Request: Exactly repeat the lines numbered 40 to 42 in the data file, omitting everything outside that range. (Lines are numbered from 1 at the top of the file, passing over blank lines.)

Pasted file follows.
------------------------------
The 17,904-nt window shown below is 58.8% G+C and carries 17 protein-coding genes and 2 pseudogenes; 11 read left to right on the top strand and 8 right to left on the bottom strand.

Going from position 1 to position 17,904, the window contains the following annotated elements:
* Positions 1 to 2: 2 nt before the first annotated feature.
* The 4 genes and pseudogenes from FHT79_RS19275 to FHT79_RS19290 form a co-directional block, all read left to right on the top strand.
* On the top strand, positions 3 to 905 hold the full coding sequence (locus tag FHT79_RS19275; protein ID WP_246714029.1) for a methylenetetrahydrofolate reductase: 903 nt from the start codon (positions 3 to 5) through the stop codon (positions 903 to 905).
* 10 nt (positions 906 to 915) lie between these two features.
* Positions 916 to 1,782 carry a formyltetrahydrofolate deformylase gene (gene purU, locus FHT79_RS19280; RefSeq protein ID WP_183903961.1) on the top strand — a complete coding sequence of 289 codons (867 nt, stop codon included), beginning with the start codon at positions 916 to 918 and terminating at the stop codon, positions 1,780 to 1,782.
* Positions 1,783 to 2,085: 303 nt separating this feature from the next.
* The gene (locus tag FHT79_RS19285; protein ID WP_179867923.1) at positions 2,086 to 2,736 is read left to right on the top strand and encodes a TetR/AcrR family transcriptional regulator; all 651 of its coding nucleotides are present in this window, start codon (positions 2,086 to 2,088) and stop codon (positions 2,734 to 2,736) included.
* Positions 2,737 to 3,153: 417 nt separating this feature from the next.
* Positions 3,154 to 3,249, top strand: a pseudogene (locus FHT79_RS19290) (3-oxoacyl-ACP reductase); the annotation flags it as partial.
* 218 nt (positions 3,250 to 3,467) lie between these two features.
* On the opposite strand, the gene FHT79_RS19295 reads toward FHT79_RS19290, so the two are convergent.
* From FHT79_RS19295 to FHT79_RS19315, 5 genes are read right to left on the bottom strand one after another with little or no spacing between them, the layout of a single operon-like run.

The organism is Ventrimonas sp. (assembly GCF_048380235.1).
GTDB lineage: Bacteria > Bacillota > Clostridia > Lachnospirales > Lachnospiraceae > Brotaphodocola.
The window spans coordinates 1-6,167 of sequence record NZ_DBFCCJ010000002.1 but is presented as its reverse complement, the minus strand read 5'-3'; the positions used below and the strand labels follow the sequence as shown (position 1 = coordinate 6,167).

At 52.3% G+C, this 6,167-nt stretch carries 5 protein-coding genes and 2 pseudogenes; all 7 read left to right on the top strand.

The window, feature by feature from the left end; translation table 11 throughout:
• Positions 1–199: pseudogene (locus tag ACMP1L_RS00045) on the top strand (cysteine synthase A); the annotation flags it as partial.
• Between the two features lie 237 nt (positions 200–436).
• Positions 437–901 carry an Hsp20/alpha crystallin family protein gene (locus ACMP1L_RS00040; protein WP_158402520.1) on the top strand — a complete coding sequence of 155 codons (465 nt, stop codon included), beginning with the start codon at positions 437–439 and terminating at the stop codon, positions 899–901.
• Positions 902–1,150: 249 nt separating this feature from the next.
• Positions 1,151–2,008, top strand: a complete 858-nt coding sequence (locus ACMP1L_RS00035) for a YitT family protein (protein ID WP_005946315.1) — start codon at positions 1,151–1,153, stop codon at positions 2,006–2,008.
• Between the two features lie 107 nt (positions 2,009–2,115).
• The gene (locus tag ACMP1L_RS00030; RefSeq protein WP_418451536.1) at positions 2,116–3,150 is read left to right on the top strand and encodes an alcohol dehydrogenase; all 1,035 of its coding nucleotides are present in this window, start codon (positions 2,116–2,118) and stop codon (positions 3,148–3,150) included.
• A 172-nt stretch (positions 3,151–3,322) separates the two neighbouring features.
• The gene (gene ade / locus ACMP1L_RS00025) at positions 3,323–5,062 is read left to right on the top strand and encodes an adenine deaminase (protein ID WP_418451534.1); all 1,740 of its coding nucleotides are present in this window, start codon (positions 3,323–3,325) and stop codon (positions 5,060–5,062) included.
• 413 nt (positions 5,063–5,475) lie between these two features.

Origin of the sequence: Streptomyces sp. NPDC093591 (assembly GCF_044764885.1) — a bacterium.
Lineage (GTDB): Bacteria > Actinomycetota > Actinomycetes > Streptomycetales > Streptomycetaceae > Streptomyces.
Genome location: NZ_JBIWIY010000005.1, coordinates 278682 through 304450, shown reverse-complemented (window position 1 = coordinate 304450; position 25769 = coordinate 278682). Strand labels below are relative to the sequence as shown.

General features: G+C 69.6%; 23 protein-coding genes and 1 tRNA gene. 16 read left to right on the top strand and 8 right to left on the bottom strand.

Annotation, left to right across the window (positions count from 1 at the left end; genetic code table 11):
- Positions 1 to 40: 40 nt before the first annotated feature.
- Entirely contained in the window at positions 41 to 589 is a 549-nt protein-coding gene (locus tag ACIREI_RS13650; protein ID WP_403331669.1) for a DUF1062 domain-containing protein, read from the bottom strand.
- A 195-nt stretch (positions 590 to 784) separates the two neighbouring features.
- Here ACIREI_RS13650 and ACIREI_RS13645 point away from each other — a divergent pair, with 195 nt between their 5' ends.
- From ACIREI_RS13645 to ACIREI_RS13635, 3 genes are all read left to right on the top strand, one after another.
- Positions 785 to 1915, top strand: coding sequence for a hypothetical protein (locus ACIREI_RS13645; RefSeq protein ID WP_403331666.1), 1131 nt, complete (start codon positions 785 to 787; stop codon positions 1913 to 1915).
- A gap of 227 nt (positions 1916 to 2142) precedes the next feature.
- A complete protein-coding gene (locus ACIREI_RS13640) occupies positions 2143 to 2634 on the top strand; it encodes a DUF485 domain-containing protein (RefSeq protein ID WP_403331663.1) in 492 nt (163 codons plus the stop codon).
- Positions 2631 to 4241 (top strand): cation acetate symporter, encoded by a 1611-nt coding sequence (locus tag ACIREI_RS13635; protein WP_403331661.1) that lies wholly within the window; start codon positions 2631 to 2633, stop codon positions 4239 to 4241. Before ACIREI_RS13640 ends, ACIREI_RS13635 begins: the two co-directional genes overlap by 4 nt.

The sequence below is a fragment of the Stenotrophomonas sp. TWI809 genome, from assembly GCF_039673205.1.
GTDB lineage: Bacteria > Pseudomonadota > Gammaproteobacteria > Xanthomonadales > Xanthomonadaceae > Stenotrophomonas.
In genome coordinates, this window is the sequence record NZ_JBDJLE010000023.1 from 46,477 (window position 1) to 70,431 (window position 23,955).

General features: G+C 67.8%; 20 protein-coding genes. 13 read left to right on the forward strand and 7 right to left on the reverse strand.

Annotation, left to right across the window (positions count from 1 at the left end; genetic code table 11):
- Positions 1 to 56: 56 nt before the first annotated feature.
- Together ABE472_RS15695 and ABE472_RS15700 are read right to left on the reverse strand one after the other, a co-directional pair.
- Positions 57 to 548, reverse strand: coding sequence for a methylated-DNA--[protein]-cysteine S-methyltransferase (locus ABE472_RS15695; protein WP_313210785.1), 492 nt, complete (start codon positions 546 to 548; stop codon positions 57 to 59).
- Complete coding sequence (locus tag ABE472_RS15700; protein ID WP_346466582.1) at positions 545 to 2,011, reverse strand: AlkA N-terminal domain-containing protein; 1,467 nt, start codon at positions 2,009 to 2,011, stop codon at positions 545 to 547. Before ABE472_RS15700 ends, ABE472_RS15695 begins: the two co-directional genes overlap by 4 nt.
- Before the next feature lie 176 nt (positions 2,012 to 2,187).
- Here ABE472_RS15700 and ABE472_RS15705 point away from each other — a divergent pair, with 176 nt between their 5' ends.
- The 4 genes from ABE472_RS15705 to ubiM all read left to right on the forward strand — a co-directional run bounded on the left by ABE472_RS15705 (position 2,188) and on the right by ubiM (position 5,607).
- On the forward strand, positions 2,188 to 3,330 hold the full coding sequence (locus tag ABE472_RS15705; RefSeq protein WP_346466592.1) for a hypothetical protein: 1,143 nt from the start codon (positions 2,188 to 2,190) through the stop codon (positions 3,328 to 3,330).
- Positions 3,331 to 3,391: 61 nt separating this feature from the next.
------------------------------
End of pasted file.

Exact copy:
- Positions 785 to 1915, top strand: coding sequence for a hypothetical protein (locus ACIREI_RS13645; RefSeq protein ID WP_403331666.1), 1131 nt, complete (start codon positions 785 to 787; stop codon positions 1913 to 1915).
- A gap of 227 nt (positions 1916 to 2142) precedes the next feature.
- A complete protein-coding gene (locus ACIREI_RS13640) occupies positions 2143 to 2634 on the top strand; it encodes a DUF485 domain-containing protein (RefSeq protein ID WP_403331663.1) in 492 nt (163 codons plus the stop codon).